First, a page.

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Judge Lifts Stay, Rules Florida Schools Can Mandate Masks — For Now

Winston Wallace, 9, raises his hand in class at iPrep Academy on the first day of school in Miami in August 2021.
Lynne Sladky
Winston Wallace, 9, raises his hand in class at iPrep Academy on the first day of school in Miami in August 2021.

It's not a final decision on whether facial coverings can be required in school. Legal challenges are continuing in state and federal proceedings.

Florida school district mask mandates can remain in place while an appeals court considers the issue, a state judge in Leon County ruled during a Zoom hearing Wednesday morning.

Leon County Circuit Judge John Cooper’s decision to lift an automatic stay of his decision means Gov. Ron DeSantis’ administration can’t penalize school districts for requiring facial coverings in schools while the 1st District Court of Appeal in Tallahassee takes up the case.

“We have children who can't be protected by a vaccination,” Cooper said, referring to children under 12 who are not yet eligible to be immunized against COVID-19.

“And the CDC [Centers for Disease Control and Prevention], the American Pediatrics Association and every single witness who testified who is a practicing medical doctor in this case said that children are at risk, and [masks] provide at least some protection,” Cooper said.

Last week, Cooper sided with a group of parents challenging the DeSantis administration in ruling that state officials overstepped their authority in penalizing school districts for mandating masks.

A state law passed this year called the Parents’ Bill of Right, gives parents authority over educational and health care decisions for their children. The administration has argued school districts’ mask mandates with no parental exemption violate the law.

Cooper disagreed, arguing that the law allows school boards to make policies dealing with children’s education and health, as long as they are reasonable, narrowly tailored and necessary to achieve a compelling state interest.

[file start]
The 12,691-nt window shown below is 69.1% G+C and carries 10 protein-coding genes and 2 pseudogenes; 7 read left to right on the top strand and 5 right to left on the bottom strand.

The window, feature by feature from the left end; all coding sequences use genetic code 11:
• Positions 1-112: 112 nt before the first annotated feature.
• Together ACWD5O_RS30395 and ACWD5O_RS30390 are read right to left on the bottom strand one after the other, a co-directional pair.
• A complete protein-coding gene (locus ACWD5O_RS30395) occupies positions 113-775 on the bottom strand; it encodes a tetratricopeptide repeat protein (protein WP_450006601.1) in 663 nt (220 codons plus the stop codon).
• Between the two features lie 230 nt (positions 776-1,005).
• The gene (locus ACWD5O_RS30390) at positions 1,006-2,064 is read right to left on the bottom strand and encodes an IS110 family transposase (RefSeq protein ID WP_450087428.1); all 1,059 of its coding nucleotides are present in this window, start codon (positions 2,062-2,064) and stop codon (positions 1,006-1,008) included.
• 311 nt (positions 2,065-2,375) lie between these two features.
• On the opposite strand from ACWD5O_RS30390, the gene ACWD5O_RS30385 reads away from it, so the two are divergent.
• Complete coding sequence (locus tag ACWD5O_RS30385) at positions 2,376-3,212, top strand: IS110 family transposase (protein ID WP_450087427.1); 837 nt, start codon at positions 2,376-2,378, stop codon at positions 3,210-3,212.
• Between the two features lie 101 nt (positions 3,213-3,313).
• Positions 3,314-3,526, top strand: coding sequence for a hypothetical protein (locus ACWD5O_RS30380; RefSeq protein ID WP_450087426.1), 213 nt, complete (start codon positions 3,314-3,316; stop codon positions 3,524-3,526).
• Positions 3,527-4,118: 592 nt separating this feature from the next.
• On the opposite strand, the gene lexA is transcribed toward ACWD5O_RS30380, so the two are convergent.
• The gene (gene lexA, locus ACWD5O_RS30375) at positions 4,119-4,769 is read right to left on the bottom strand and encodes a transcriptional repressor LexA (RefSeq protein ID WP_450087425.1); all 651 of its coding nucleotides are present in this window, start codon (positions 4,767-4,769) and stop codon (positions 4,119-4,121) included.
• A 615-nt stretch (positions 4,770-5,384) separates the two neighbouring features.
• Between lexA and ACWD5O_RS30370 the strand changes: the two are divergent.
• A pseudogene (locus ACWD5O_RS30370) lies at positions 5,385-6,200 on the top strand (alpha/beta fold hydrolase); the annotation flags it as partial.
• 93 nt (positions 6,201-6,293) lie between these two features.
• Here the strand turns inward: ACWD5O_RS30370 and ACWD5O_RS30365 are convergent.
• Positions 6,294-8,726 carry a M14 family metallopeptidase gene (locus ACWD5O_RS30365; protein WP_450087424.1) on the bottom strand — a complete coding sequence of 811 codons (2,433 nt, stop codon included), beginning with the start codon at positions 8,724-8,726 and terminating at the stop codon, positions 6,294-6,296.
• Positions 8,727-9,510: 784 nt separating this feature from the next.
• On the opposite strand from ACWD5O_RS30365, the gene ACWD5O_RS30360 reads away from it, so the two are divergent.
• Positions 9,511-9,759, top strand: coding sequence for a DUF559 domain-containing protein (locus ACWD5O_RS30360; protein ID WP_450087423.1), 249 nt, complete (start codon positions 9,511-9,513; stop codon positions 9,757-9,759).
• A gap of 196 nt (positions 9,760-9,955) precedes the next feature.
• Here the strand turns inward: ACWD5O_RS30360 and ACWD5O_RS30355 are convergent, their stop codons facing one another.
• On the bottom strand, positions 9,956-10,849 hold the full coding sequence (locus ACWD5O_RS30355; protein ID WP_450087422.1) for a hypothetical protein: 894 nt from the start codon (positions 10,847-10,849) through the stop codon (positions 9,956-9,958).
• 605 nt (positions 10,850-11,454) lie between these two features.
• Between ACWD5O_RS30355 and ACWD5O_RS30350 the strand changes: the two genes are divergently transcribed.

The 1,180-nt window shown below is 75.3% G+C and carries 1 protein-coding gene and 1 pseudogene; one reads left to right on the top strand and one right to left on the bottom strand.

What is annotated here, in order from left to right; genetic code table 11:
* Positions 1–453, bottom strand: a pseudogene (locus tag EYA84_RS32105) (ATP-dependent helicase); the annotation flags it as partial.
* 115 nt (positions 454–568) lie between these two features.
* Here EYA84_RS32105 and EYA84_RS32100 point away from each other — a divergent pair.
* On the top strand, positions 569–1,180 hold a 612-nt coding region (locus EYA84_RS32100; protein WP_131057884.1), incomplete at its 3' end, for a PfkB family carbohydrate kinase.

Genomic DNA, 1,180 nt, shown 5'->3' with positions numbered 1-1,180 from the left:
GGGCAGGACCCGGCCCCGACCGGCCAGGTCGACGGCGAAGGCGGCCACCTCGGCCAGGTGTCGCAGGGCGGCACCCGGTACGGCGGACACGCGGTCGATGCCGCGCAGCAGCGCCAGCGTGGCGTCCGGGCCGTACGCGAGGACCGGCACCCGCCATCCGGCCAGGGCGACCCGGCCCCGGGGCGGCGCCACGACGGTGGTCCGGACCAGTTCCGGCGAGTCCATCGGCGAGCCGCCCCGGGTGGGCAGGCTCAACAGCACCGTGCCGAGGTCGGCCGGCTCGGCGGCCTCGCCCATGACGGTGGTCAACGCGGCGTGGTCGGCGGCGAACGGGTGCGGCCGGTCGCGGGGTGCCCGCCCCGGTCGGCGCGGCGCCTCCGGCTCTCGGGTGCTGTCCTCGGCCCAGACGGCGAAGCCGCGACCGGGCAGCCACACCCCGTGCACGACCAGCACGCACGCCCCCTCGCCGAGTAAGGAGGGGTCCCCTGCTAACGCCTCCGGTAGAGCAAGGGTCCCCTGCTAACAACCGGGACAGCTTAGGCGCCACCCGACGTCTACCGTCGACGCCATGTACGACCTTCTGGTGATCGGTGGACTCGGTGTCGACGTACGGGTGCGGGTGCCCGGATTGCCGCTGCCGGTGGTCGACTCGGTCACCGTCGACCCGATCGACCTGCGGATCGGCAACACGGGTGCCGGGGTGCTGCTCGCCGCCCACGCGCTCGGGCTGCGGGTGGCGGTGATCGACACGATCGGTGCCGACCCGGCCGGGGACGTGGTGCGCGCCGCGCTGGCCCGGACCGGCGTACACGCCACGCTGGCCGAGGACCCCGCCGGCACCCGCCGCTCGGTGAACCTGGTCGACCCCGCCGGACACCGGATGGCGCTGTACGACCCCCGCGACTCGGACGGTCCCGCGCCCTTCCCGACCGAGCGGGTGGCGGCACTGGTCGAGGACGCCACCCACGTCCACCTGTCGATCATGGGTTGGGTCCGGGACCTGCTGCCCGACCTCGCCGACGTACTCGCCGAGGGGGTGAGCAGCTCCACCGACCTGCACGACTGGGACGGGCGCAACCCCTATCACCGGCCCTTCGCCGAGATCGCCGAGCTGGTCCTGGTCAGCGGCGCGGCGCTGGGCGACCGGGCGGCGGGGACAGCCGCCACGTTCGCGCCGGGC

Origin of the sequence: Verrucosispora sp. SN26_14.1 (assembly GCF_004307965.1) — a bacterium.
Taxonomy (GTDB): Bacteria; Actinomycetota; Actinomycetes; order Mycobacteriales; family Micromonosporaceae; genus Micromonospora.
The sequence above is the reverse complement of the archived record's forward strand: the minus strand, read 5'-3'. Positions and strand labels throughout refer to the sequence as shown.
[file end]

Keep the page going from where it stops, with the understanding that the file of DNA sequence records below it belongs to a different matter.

The state appealed the decision, which initiated an automatic stay. The parents appealed to Cooper, who lifted the stay on Wednesday.

Despite Cooper’s decision, the state moved forward with plans to dock the pay of superintendents and school board members who enforced mask mandates.

Wednesday morning’s hearing focused on what should happen as the appeals court considers the legal question. An attorney for the plaintiffs argued successfully that the threat of COVID-19, particularly the highly contagious delta variant, was a good enough reason to lift the automatic stay on enforcing the lower court’s ruling.

Cooper said actions from governmental bodies, like DeSantis’ executive order that blocks mask mandates, typically should be upheld while working through court challenges.

“But we're not in normal times,” he said. “We're in a pandemic.”

Meanwhile, other legal battles are continuing.

A federal court in Miami on Wednesday began hearing a case in which parents argue the state ban on mask mandates violates federal laws that protect educational access for children with disabilities.

During the hearing in the U.S. Southern District of Florida, attorneys for parents argued it’s too dangerous for kids with disabilities, serious medical conditions or compromised immune systems to go to school unless everyone wears masks.

Separately, school districts are challenging a rule from the state Department of Health that states parents must have the chance to “opt out” their children from mask wearing.

Copyright 2021 WLRN 91.3 FM. To see more, visit WLRN 91.3 FM.

Jessica Bakeman reports on K-12 and higher education for WLRN, south Florida's NPR affiliate. While new to Miami and public radio, Jessica is a seasoned journalist who has covered education policymaking and politics in three state capitals: Jackson, Miss.; Albany, N.Y.; and, most recently, Tallahassee.
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